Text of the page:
Work and Life
Pros and Cons of Call Centre Work
Written by: Christine Reid
December 27, 2016
A call centre is usually the department within a larger company or its own dedicated office that is responsible for handling the flow of incoming and outgoing calls which are handled by call centre representatives. The agents in the call centre provide services to customers which include handling queries, offering product support, sales, telemarketing, or conduct market research. Since there is an expansive range of services existing in a call centre, there are a wide variety of skills that may be necessary for contact centre agents to have. For example, working in a client retention based call centre would command not only excellent customer service skills, but also excellent negotiation skills.
In a support call centre, the agent must be an expert in the product or service they are offering the support in, along with being a people person. The call centre agent is also the face of the company. When a customer calls a company the customer service agent is usually the first and only contact the customer has with the company unless there are complex issues that have to be escalated. Undoubtedly, there are both advantages and disadvantages to working in a call centre which will be explored.
A major advantage of working in a call centre is that the pay is typically higher than other customer service positions such as working in a retail store. There can be more ways to earn a commission and get rewarded for meeting and exceeding the organizations Key Performance Indicators or KPI’s. The majority of call centres out there hold a philosophy of investing in the personal development of those that work in the call centre by providing free training, monetary assistance for those attending post-secondary institutions to expand their professional growth, along with the possibility of some upwards mobility for those that stay in the contact centre long-term. An added benefit of working in a call centre is that it offers a diverse working culture and it is one of the very few industries out there where there is no age limit to work in so whether you’re fresh out of high school or in retirement years, call centres are least likely to partake in age discrimination. Some call centres also allow their agents to work from home which is a benefit as it minimizes transportation costs and saves the employee time.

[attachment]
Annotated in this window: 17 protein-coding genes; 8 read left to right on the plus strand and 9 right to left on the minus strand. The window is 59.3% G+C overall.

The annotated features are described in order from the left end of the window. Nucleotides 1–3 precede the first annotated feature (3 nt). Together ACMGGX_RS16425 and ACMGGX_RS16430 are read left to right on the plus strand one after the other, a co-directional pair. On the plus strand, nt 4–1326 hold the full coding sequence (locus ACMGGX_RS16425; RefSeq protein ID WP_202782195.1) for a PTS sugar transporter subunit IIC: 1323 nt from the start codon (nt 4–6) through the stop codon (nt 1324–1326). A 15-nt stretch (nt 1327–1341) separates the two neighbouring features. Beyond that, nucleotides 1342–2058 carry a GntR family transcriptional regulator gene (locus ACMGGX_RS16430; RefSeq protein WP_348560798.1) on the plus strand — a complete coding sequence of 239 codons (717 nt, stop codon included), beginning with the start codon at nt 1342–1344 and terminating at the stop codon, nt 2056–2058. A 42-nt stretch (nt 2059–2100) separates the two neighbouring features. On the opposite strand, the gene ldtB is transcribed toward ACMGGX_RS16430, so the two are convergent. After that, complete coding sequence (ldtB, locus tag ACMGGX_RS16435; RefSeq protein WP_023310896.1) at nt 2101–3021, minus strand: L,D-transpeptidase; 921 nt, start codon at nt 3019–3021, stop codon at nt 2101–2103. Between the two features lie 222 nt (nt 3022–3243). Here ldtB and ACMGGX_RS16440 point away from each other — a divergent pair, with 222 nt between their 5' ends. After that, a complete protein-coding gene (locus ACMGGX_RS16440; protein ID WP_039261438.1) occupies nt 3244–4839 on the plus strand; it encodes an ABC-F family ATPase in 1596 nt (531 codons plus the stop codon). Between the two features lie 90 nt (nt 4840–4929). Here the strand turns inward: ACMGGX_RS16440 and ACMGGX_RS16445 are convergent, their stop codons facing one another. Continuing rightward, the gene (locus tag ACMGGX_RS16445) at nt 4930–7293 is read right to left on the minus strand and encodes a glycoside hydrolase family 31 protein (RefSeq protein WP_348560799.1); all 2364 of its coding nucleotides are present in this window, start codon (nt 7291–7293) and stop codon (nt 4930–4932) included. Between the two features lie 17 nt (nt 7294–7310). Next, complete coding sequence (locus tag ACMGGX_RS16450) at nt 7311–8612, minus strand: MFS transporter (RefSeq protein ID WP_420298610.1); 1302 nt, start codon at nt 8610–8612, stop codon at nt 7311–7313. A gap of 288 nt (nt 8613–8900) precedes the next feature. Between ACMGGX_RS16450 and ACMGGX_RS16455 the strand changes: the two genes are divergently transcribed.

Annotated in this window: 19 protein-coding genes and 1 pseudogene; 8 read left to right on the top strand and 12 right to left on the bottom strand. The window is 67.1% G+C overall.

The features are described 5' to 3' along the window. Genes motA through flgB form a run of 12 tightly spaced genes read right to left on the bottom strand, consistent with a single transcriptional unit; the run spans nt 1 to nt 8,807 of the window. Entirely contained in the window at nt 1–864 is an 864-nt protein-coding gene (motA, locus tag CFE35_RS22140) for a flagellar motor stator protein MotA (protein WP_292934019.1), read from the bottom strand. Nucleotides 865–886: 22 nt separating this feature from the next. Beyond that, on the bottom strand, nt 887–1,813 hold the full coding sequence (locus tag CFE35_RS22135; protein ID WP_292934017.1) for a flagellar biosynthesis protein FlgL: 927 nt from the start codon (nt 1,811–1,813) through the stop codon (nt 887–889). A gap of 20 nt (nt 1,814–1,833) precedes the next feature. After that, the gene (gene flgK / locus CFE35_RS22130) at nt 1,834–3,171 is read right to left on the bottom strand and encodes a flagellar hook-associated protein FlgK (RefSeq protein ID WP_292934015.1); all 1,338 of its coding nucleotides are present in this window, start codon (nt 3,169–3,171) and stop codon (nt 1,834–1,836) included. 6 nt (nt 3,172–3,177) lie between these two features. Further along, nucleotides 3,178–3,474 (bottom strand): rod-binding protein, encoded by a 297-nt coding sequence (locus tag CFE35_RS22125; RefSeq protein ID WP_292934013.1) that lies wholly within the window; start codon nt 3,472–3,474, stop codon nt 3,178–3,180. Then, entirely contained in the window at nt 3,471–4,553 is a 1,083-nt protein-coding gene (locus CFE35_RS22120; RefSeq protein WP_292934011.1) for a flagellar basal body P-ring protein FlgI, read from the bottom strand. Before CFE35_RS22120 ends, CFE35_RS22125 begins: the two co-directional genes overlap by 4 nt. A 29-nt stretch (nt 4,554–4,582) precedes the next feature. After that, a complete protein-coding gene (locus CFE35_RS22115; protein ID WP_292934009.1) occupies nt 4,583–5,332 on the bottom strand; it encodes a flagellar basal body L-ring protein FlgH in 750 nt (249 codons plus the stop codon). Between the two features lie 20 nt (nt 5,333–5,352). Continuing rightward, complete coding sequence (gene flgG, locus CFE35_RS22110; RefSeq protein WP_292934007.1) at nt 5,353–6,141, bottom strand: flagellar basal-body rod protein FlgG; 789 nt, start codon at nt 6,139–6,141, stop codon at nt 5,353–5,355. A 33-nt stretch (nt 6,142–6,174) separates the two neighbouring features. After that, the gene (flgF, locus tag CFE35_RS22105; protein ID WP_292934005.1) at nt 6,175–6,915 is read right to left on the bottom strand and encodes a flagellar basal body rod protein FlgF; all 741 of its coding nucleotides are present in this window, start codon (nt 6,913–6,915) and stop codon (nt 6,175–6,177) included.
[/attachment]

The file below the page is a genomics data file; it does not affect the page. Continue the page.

Many of the disadvantages that occur within a call centre environment have to do with scheduling and time-off. One of the grimmest aspects of working in a call centre are the shifts that may be required. The worst is often cited as the graveyard shift, better known as working overnight. There may also be the requirement to rotate between overnight, days, and afternoons, which can take a toll on your body, sleep, and social schedule. Many call centres do not ascribe to a Monday to Friday work week which for me, was one of the most frustrating experiences of being a call centre representative. What this meant for me was that I had to work weekends and have my days off in the middle of the week making social and leisure time more difficult to schedule. One of the major disadvantages, and the reason many people choose to leave the call centre environment is because of the high level of stress that comes with the job. Call centre agents have to deal with disgruntled and irate customers regularly. There is also stress from the high amount of calls and having very little down time during the work day. In some call centres doing mundane things like taking a bathroom break or going to get a cup of coffee is quite difficult because of the large volume of calls coming in. You can’t just keep the customer waiting, that will make them even more upset so you have to discipline your bladder and sacrifice that coffee break to take calls. Also, because being in a call centre is a transient position, managers are often changing, and the process and workload is always changing. This can be very stressful for those working in a call centre and make it tough for people to be successful and work their way up.
Depending on each individual’s situation, working in a call centre can be a great experience, OR - if you’re someone like me, it can be one of the most burdensome experiences on your well-being having someone micro manage you to ensure that you meet all the company’s expectations on every call i.e. average talk time, first call resolution, upsell, cross sell etc. Hopefully call centre companies will become more cognizant of the challenges faced by call centre agents and work towards making their work/life balance a higher priority; but, until that day arrives, it is important to assess whether or not call centre work is right for you.
Christine Reid works as a writer and as a business owner. To get in touch with her, email her at firstname.lastname@example.org for more information.
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